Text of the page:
Whatever the ad format, here are seven tactics to ensure that your Facebook ads get results:
Never run a Facebook ad campaign without A/B testing
Facebook offers strong, intuitive, ad-testing capabilities. Try several different ad headlines, images, offers, and calls to action. You will be stunned by the performance variations between versions. Even veteran marketers are often surprised by which version wins.
Take advantage of audience targeting
Test identical ads on different target audiences. For instance, try targeting your brand’s fans versus friends of fans versus friends of rival brands (with your fans excluded). Brand loyalists and variously qualified prospects will all demonstrate different cost-per-action. And employ highly personalized ads for specific audiences: try geo-targeted regions, gender splits, or zeroing in on a hypertargeted audience like students at a particular college or employees of a particular business. Facebook’s signature strength is the wealth of data it collects on its fans’ demographics, likes, and interests. Use it to your benefit as a marketer.
Local Businesses: Facebook Offers
Facebook Offers is a feature initially available to “a small number of local businesses” but now in wide release. At first available free to select accounts, Facebook Offers are now a paid promotion, costing a minimum of $5 per offer. Facebook Offers also require an additional promotional commitment through Sponsored Stories.
With Facebook Offers, eligible bricks-and-mortar shops can create a 90- character headline, like “Buy one pair of socks, get another pair free,” then enter other criteria to support special deals to be shared in the newsfeeds of their followers.
Facebook Sponsored Search Results
Search Results is another piece of Facebook real estate that recently went up for sale. Now, you can pay to promote any Facebook page, app, or other entity, within the “type-ahead” results on Facebook search. But if you’re picturing keyword-targeted ads modeled on Google AdWords, think again.
If you like the idea of FBX remarketing (which means paying Facebook to target your own website visitors when they’re on Facebook), you’ll love the new Facebook Custom Audiences. With Custom Audiences, you actually upload your own in-house customer database to Facebook, and then use that audience as a target for Facebook ad campaigns.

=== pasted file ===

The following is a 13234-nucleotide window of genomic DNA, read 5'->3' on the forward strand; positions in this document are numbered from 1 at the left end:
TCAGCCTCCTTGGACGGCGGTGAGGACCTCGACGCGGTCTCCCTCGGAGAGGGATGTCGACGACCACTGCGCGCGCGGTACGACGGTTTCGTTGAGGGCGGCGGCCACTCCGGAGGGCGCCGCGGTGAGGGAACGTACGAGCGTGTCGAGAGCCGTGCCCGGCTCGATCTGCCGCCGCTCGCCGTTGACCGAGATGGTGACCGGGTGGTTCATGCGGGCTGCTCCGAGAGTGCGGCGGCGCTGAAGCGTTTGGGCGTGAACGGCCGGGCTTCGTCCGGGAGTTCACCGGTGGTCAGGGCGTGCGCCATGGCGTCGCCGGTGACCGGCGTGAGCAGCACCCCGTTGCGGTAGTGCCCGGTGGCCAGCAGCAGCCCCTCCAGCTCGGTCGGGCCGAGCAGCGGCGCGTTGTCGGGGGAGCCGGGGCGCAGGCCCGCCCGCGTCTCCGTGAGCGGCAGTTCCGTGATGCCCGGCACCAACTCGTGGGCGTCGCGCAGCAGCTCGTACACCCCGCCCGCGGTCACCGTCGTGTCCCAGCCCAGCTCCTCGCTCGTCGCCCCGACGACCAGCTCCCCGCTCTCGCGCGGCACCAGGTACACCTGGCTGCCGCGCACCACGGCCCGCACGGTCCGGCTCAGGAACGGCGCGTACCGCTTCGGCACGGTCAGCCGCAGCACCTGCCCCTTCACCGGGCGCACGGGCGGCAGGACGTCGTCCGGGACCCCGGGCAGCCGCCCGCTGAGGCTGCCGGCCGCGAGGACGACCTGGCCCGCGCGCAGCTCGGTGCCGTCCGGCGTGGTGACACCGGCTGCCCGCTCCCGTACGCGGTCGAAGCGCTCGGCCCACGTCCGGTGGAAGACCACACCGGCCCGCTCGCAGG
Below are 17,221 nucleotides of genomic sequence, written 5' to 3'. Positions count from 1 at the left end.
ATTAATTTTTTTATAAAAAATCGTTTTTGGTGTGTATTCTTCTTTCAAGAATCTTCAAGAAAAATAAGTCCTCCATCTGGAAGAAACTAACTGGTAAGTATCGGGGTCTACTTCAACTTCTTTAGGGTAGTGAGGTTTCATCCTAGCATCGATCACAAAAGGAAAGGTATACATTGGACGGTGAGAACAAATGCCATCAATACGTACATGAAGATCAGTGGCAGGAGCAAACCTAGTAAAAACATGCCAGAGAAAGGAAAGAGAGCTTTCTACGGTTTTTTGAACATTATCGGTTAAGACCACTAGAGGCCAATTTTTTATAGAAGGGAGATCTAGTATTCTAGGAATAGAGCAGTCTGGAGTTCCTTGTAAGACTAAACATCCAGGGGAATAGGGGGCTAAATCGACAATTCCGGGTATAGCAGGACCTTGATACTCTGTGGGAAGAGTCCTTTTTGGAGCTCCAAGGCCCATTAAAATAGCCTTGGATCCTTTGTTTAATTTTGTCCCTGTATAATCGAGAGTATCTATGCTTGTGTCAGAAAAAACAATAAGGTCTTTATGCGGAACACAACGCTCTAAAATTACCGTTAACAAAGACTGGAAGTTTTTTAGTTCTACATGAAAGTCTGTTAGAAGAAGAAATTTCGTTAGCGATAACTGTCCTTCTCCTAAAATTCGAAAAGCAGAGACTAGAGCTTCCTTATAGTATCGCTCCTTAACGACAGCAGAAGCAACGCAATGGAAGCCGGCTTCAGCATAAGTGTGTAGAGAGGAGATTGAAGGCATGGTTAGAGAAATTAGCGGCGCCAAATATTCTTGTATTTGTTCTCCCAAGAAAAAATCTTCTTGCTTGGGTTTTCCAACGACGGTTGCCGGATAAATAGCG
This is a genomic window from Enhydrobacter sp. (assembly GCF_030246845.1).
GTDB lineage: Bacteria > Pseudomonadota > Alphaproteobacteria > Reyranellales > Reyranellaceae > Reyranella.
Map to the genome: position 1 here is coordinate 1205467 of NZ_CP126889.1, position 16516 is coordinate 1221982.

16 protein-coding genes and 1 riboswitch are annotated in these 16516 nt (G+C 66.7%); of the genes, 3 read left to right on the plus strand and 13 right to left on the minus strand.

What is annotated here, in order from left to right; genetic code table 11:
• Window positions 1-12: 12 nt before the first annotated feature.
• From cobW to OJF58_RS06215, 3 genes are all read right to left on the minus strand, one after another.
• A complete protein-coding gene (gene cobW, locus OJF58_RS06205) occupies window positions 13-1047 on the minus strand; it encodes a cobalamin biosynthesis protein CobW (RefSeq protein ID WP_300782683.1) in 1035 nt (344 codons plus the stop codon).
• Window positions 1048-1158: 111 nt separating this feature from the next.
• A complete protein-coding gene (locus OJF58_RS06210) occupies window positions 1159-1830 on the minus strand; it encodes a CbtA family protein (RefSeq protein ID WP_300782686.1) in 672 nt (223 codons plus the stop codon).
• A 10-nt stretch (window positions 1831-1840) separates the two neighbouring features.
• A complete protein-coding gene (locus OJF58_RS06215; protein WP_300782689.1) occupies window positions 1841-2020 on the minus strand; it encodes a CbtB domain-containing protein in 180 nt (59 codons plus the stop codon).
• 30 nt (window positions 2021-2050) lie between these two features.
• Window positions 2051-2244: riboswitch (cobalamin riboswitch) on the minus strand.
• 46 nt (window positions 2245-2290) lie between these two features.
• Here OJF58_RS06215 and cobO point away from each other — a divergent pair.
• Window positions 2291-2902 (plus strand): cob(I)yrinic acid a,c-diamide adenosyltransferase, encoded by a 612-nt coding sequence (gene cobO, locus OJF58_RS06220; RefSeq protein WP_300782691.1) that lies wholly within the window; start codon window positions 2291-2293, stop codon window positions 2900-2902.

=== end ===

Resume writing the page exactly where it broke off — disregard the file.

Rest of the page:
Action Spec Targeting
In January 2012, Facebook launched Open Graph “action spec targeting,” made possible by a network of over 60 partner applications linking popular websites and mobile apps with the Facebook timeline. Facebook also published action spec developer tools so that additional third-party app developers could join the party.
Facebook Premium Ads
For managed accounts working with a rep or through the Ads API, Premium placements are a way to “go big” with home-page and logout placements. These units have been employed by movie studios, automakers, and other advertisers wanting to reach a mass audience. Generally, they cost around $10 per thousand impressions, and require a minimum spend of $10,000 a month.
Over 450 million people a month access Facebook from a mobile device, and the rate of mobile use is outpacing desktop use by a factor of two to one. Facebook reaches 80% of the total mobile audience, and the Facebook app is the third most popular of all mobile apps.
Do Facebook Ads Really Work?
So how do you make sense of this flurry of new ad units? Do Facebook users love them or hate them—ignore them or respond to them? Facebook itself reports that a variety of third-party studies of over 60 ad campaigns on Facebook have found that 70% achieved a return of 3x or better on ad spend. Of those, 49% achieved a return of 5x or better.
Not everyone is confident that Facebook advertising is effective. On the very eve of Facebook’s public offering, automaker General Motors pulled its Facebook advertising—a hefty $10 million a year media buy.
I’ve been spending online ad dollars ever since GoTo launched for pennies a click in the late 1990s (yeah, okay grandpa, keep talking…). I have seen great ad platforms delivering high ROI—and I’ve seen many ludicrous ways to pour perfectly good money down the drain. Social media advertising is as new today as CPC search ads were back then. We’re already witnessing hits and misses and a rapid-fire pace of change. The cost and value of a social media click or impression are still proving themselves; in coming years they will come nearer to equilibrium.